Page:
Stamford museum breaks ground on new education center



STAMFORD — The Stamford Museum & Nature Center broke ground on the first major addition to its 118-acre campus in 50 years, a $5 million farmhouse for environmental education programs.

The farmhouse was included in the organization’s 2010 master plan, but was put on hold for years after the recession delayed fundraising efforts, executive director Melissa Mulrooney said Monday.


The state, cash-strapped and still without a budget, has pledged to cover over half the cost, more than $2.5 million, officials said. The remainder comes from the city, which has committed about $300,000, and private donations.

“This is the first major campaign that has been mounted in over five decades, so it’s very exciting,” Mulrooney said. “In 2010, we were at the height of the economic downturn, and I wasn’t as a CEO going to lead this organization into a campaign where we can’t be successful.”

Officials point to the Stamford Museum & Nature Center as an economic driver for the region that draws more than 200,000 visitors a year from across Fairfield and Westchester counties and New York City, and employs more than 70 staff members. Its North Stamford campus includes Heckscher Farm, Overbook Nature Center, Stamford Observatory, planetarium and the Bendel Mansion museum.

The organization anticipates the new farmhouse will host over 600 programs each year for children and adults. In the past year the nonprofit has served more than 33,000 children from 144 schools through its “Aligned-with-the-Schools” program.

“What the new farmhouse will do is give us the immediate capacity to strengthen our service and our historic relationships with Stamford public schools and virtually every private and parochial school in Stamford,” Mulrooney said. “The river that runs through this organization is education, and that’s how it’s always been.”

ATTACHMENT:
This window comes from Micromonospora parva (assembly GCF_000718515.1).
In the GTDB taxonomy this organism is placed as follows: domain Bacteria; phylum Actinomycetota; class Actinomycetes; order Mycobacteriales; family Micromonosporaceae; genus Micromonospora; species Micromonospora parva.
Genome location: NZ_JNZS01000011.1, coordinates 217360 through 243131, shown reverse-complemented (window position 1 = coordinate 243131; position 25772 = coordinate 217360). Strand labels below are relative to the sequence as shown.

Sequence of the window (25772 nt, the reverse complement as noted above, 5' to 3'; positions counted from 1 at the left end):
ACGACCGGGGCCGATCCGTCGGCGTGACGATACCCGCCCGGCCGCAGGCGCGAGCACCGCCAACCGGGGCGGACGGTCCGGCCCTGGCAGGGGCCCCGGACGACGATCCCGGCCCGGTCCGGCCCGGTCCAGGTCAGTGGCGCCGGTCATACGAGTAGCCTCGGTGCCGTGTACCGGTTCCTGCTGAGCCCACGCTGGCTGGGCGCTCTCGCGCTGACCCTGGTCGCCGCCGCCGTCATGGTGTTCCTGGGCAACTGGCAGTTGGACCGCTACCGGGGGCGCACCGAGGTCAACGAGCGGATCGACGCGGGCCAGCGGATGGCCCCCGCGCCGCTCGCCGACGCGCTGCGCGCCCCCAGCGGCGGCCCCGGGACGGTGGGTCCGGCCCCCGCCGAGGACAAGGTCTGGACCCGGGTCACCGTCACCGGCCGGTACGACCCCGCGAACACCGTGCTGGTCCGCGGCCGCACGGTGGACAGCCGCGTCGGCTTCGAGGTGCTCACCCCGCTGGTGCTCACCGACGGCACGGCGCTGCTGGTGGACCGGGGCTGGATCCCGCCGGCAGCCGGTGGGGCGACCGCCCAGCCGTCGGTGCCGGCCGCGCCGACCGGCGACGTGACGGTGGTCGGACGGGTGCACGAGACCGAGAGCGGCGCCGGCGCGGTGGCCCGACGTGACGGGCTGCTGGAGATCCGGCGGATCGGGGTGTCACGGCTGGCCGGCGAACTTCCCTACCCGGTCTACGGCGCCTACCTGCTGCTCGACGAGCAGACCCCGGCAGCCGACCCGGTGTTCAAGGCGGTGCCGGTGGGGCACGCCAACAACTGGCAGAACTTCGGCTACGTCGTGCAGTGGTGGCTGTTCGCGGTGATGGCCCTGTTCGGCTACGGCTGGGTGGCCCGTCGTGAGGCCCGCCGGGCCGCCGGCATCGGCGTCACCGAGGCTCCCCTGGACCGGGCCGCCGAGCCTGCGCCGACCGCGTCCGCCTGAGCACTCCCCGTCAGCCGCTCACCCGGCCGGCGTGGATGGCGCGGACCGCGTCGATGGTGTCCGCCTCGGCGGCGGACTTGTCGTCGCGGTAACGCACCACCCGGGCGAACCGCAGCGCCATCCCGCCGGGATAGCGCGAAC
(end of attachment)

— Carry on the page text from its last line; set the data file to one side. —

The organization released renderings of a 4,000-square-foot farmhouse with a deck that overlooks Heckscher Farm, 10 acres with barns, pastures and animals. The project will add two new pastures and a rebuilt maple sugar and cider house. The farmhouse was designed by Hartford architects TSKP Studio and is expected to be completed in 18 months.

Officials marked the groundbreaking at an event Monday with Gov. Dannel Malloy, Mayor David Martin and members of the nonprofit’s capital campaign committee and board of directors.

“You know it’s a terrific place when you look over here and you see prominent Republicans and prominent Democrats both supporting this great institution, which has done do much for Stamford and so much for the region,” Martin said.

The capital committee has raised nearly enough for the farmhouse, and hopes to raise another $10 million for the second phase of the project, an 8,000-square-foot astronomy and physical science center, according to Michael Fedele, who alongside his wife, Carol, heads the committee. The science center, which is still years in the making, would be a new facility for the Stamford Observatory and planetarium.

“We’ve been involved in a lot of different capital campaigns, Carol and I, but it’s a special one for us because of its involvement with us and our family,” Fedele said.

Several of the speakers shared stories about visiting the Stamford Museum & Nature Center with family.

“To the extent I grew up, I grew up here on the farm, on the museum property,” Malloy said. “So it’s great to be back and I’m so happy to have the state of Connecticut be a partner in the construction of this major project here at the museum.”

eskalka@stamfordadvocate.com




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